'AB' stands for Aurora Borealis, the amazing natural light display in the sky, particularly in high latitude regions around the Arctic and Antarctic...
It was a name Swarovski used in partnership with Dior in 1956 to describe the effect achieved when a very thin layer of gold was vacuum-coated onto the surface of crystal. The play of facets, reflections and colours of this coating made an effect similar to viewing the Aurora Borealis...beautiful, shimmering and rather ethereal.
As more companies added the technology to their ranges, the term became widely used and today it is shortened to the somewhat less glamorous 'AB' term you see after such colours as Crystal, Emerald, Rose for example (which become crystal AB, Emerald AB and Rose AB).
But AB effects are not always the same...
There are many factors that change what you'll see from one crystal to the next. In other words, as varied as the Aurora Boreale can be, the effect of the AB coating can also be very varied. For example, AB coating applied to light colours produces an effect which is subtle, luminescent and soft, similar to the soft colours seen on the surface of bubbles in certain lights - pinks, soft green, soft blue, soft yellow.
But, put the same AB coating on a dark colour such as Jet, Siam or Emerald, even Fuchsia or Amethyst, and you will get quite a different effect. On dark colours the AB coating takes on a brighter hue where the gold is more visible as gold and a metallic light aqua blue can be seen. With the dark colour under the coating there is less 'see-throughness' for the coating to be reflected through and the coated surface is not diffused by the transparency of the crystal underneath.
However, as most clients will testify, often an AB coated stone will take on the colours around it, such as the colour of the fabric it is glued to, and the other stone colours around it. That is why we always advocate using a colour stone and a colour AB stone to get, well... colour, and AB!
The amount of AB coating can also make a difference...
In our experience, Swarovski tend to coat quite thickly, so on darker colours the yellow and aqua highlights of the AB coating can be quite pronounced. A 'Sapphire' stone for example will look very 'Sapphire', while 'Sapphire AB' can look a lot like a super sparkly 'Aquamarine'.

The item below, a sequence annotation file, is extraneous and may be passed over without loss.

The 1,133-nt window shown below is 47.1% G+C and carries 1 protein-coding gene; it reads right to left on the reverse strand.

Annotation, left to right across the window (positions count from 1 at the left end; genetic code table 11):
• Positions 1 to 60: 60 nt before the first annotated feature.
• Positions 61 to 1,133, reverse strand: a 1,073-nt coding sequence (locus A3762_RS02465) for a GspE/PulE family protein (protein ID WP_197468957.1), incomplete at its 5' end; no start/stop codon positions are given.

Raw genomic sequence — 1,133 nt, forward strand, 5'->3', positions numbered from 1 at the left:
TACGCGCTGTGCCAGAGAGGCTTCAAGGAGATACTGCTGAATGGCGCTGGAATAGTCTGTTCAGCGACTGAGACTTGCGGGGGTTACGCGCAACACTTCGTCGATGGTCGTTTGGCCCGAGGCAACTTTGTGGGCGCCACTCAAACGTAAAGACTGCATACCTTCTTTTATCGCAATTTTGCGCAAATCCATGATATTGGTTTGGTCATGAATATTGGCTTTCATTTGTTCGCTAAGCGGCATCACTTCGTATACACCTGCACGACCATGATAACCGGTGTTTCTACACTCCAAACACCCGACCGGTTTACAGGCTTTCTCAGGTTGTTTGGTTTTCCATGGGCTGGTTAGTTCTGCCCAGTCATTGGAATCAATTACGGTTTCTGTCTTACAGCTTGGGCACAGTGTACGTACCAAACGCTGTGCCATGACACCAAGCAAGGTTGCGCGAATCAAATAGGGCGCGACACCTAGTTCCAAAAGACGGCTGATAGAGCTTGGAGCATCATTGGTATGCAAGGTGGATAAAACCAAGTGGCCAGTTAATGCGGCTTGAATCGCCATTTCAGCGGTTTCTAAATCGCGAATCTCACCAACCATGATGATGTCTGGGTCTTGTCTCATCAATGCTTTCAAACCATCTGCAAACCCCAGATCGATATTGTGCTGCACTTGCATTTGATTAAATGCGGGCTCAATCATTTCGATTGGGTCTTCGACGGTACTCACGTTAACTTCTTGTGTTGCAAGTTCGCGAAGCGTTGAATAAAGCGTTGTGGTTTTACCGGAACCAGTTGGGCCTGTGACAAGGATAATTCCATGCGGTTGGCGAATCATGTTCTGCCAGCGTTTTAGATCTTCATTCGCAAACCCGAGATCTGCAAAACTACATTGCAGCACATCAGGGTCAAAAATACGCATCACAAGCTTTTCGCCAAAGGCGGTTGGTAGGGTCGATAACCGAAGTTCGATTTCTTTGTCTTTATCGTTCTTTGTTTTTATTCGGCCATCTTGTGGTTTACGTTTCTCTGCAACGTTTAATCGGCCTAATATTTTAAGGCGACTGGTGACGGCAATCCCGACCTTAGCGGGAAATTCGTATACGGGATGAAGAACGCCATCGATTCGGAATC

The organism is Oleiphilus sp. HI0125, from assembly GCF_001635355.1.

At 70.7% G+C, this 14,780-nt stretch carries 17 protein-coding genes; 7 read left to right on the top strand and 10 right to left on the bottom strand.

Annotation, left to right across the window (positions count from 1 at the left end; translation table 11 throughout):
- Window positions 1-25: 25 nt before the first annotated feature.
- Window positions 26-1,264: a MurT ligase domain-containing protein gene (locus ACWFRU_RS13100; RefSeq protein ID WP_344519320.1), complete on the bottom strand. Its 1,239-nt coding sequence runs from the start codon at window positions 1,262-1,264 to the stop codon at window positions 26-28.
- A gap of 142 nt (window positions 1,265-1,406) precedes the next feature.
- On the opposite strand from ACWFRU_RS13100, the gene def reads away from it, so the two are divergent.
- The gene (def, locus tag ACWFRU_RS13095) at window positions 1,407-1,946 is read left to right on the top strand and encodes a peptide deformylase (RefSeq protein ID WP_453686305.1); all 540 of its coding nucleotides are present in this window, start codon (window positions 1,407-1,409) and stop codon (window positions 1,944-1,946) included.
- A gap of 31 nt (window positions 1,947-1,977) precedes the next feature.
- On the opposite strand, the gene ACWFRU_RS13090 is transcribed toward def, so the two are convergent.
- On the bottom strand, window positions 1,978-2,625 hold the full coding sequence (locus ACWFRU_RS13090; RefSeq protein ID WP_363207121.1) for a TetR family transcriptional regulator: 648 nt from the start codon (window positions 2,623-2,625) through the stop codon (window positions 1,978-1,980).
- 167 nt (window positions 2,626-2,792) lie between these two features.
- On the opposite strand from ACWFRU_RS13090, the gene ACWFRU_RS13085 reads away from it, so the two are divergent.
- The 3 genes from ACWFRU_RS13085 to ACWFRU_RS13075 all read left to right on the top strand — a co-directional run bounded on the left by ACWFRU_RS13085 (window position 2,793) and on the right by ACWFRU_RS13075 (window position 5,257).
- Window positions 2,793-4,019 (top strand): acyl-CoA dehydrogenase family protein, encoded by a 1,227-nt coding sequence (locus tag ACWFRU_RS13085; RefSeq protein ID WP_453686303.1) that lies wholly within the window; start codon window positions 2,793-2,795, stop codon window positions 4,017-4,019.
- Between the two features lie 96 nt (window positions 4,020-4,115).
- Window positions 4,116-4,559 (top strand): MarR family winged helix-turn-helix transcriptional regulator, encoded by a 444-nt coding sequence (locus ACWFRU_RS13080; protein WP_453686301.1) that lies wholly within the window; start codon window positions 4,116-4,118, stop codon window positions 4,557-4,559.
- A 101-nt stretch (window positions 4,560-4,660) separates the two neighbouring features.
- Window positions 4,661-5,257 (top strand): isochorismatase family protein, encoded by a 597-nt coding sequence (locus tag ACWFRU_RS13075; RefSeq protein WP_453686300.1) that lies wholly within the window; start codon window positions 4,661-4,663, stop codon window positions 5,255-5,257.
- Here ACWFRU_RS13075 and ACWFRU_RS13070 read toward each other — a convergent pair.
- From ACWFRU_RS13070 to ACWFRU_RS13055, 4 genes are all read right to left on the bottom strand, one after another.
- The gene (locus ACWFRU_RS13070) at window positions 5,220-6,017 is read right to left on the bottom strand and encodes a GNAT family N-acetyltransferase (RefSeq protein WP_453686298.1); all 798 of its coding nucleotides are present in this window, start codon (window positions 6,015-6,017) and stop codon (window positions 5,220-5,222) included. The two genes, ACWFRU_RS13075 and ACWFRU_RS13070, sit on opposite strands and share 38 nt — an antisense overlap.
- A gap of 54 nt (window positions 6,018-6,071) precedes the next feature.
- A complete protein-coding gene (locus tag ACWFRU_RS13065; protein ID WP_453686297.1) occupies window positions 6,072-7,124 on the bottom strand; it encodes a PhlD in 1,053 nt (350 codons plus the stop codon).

Preciosa tend to coat with a more light-handed approach, which allows the colour of the stone (light or dark) to come through the AB coating more readily. So 'Sapphire AB' for example does tend to allow more of the true 'Sapphire' colour to be come through as well as getting that delightful twinkle from the AB.
If only life were simple and we could pigeon-hole AB coatings, but even as photographic images of the Aurora Borealis testify to the differences inherent in such a light display, so too is the way the human eye captures the effect of AB coating from one colour to the next, under one set of lights to the next, in one photo to the next...
Then there's 'half coating' (known as 'AB') and 'full coating' (known as 'AB 2x')...
All beads that are AB coated are 'half-coated', which means that half the crystal is coated, and half is not. In the case of flatbacks, the entire top surface is coated, while the entire underside surface is not (it is usually silver-foiled).
The 'full coating' is offered on some beads and pendants, though not many, and increasingly less over the years. If it is full-coated (eg; Light Rose AB 2x) the entire surface of the crystal is coated with the AB finish. This makes an amazing effect, especially on light coloured crystals, but due to their relative scarcity standard 'half coating' is the kind of crystals that we are all most familiar with.
Underside 'foiling' vs 'non-foiled' also make a difference...
Now depending on whether an item is silver foiled on one side (eg; flatbacks/pointbacks on their underside) or whether it is completely see-through, such as a clear bead, the AB coating can also look very different. On the first, with the silver foiled underside, the AB coating not only has the facets of the crystal to reflect itself within, it has the added benefit of the silver-foiling which acts as a mirror for the AB coating to reflect back up into the many stone facets also.
There is a lot going on in the one stone, as we say, hence the tremendous sparkle and movement that the AB coating can add to flatback stones. Glorious for stage and performance situations where maximum sparkle and glamour is required.
Where an item is not foiled at all the AB coating will be more subtle, as the overall effect will remain 'see-through' in the absence of any foiling, yet because of the AB coating the crystal will still glint and glisten in a way that a non-AB coated crystal simply can't.
So, is AB for you?
To AB or not to AB, that is often the question... Understanding AB coatings will help you to know if it's right for you and the application you need your crystals for. If the book-that-we-could-practically-write (!) about AB coatings has helped but you still need some more targeted advice, feel welcome to contact us by email, phone or on facebook.
We'll be happy to help!
Donna & the team at Rhinestonz & Beads